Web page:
Sailing Alone Around The World

Sailing Alone Around The World

3.7 254
by Captain Joshua Slocum
     
 

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Joshua Slocum, one of the most famous of American sea captains, really was "The First" to single-handedly circumnavigate the world. The epitome of Yankee independence, he had been captain of his own single-decker, the Aquidneck, and built the Liberdade but he was at loose-ends at fifty-one.

An old friend offered him the old oyster boat which he rebuilt into the 37'

Overview

Joshua Slocum, one of the most famous of American sea captains, really was "The First" to single-handedly circumnavigate the world. The epitome of Yankee independence, he had been captain of his own single-decker, the Aquidneck, and built the Liberdade but he was at loose-ends at fifty-one.

An old friend offered him the old oyster boat which he rebuilt into the 37' Spray and in 1895 he took off from Boston for the Straits of Gibraltar, sailed back across the Atlantic and around South America to the South Seas. Slocum is a captivating writer, observant, humorous, and evocative. And he had a way of dealing with adversity that was at times distinctly theatrical -- here he outwits determined pirates in Tierra del Fuego: I was not for letting on that I was alone, and so I stepped into the cabin, and, passing through the hold, came out at the fore-scuttle, changing my clothes as I went along. That made two men. Then the piece of bowsprit which I had sawed off at Buenos Aires, and which I had still on board, I arranged forward on the lookout, dressed as a seaman, attaching a line by which I could pull it into motion. That made three of us...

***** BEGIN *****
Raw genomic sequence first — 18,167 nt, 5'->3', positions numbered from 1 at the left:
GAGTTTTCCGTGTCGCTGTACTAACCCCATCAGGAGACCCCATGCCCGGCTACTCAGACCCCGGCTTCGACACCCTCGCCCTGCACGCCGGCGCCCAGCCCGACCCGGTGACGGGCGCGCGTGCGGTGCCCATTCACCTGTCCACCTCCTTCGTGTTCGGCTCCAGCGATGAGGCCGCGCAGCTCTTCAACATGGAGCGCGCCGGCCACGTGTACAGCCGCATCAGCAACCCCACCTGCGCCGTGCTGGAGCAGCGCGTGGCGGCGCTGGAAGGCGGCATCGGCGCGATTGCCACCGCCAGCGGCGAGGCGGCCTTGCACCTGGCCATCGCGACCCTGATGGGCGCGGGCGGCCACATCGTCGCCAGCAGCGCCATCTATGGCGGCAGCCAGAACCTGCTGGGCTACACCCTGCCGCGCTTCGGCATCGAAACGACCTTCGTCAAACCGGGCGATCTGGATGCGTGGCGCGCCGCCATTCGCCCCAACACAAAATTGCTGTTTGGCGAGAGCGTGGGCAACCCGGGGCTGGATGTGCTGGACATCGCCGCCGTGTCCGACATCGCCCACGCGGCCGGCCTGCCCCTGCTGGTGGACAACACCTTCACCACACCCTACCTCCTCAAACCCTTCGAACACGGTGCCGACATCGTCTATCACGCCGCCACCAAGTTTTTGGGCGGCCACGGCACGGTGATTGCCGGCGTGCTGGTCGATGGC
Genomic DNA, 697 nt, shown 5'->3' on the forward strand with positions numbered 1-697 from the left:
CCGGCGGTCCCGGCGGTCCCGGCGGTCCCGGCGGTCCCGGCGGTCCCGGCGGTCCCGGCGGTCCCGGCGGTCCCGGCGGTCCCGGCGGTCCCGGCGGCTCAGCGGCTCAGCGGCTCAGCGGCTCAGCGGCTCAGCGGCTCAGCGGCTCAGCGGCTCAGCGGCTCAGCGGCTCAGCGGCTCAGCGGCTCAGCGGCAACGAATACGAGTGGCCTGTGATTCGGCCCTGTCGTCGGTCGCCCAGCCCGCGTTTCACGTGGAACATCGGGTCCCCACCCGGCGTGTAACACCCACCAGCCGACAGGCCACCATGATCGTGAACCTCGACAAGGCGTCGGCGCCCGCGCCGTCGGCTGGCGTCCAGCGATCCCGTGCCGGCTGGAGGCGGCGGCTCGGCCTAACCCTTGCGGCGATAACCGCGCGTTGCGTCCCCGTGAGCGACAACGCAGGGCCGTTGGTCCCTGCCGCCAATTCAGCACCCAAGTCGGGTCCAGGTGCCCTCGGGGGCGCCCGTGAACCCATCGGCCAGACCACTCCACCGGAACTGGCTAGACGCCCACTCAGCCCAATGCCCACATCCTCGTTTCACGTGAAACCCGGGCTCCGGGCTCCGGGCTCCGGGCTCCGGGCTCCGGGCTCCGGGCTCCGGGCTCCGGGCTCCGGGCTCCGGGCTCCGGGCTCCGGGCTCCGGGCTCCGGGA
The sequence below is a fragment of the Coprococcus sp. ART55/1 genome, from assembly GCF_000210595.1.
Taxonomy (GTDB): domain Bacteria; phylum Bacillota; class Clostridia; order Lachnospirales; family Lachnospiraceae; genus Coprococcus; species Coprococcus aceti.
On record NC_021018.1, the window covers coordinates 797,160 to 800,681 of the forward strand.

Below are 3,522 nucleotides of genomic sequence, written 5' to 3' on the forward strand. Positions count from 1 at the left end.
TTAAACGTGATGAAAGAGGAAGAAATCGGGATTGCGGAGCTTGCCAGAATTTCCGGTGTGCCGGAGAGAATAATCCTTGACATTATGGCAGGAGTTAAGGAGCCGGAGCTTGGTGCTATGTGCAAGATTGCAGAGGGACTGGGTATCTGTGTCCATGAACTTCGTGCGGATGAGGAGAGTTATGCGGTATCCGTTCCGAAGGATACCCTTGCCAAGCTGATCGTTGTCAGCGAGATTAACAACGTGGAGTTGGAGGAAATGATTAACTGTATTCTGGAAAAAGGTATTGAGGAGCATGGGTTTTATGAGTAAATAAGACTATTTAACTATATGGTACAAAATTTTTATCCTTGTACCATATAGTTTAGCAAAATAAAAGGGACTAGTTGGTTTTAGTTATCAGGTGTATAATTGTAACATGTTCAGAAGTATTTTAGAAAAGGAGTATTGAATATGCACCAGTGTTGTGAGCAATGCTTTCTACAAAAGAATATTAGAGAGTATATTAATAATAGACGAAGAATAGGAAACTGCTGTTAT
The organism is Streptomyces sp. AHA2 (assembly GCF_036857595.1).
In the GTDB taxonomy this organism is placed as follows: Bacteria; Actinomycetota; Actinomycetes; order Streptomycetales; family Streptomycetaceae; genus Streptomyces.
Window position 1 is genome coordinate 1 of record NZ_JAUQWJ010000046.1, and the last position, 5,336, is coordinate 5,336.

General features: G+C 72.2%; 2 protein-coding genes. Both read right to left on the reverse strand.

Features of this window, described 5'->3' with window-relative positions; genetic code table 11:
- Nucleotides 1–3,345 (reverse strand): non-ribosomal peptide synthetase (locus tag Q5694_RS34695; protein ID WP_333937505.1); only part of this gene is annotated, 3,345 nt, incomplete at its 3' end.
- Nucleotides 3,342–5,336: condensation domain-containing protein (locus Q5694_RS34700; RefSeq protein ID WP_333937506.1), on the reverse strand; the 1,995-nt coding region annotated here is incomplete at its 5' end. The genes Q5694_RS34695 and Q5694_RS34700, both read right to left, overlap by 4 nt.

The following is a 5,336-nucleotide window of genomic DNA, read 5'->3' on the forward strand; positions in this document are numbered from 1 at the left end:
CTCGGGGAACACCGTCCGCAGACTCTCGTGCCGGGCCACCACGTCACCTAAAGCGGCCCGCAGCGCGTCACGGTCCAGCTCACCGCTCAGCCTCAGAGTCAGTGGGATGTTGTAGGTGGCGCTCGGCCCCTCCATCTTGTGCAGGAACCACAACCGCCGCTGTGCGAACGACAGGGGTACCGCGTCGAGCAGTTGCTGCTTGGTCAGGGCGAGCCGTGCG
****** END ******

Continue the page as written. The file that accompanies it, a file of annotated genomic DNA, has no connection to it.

Discover for yourself why Slocum's book is called a sailor's Walden -- Jack London sailed the Pacific using it (The Cruise of the Snark, also available from The Narrative Press). Even if you're not planning a solo sailing trip, it's a wonderful adventure.

Editorial Reviews

New York Times
...[F]ull of interest to lovers of adventures.
The New York Times
...[F]ull of interest to lovers of adventures.
— 1900

Product Details

ISBN-13:
9781466216624
Publisher:
CreateSpace Publishing
Publication date:
08/12/2011
Pages:
126
Product dimensions:
8.50(w) x 11.00(h) x 0.27(d)

Read an Excerpt

Joshua Slocum, one of the most famous of American sea captains, really was the first to single-handedly circumnavigate the world. The epitome of Yankee independence, he had risen from a seaman to the captain of his own ship. Marooned in Brazil, he built a "canoe" in which he returned to America (see The Voyage of the Liberdade). At loose ends at fifty-one, he was offered an old oyster boat which he rebuilt into the 37' Spray and in 1895 he took off from Boston for the Straits of Gibraltar.

He is a captivating writer as well; observant, humorous, and evocative: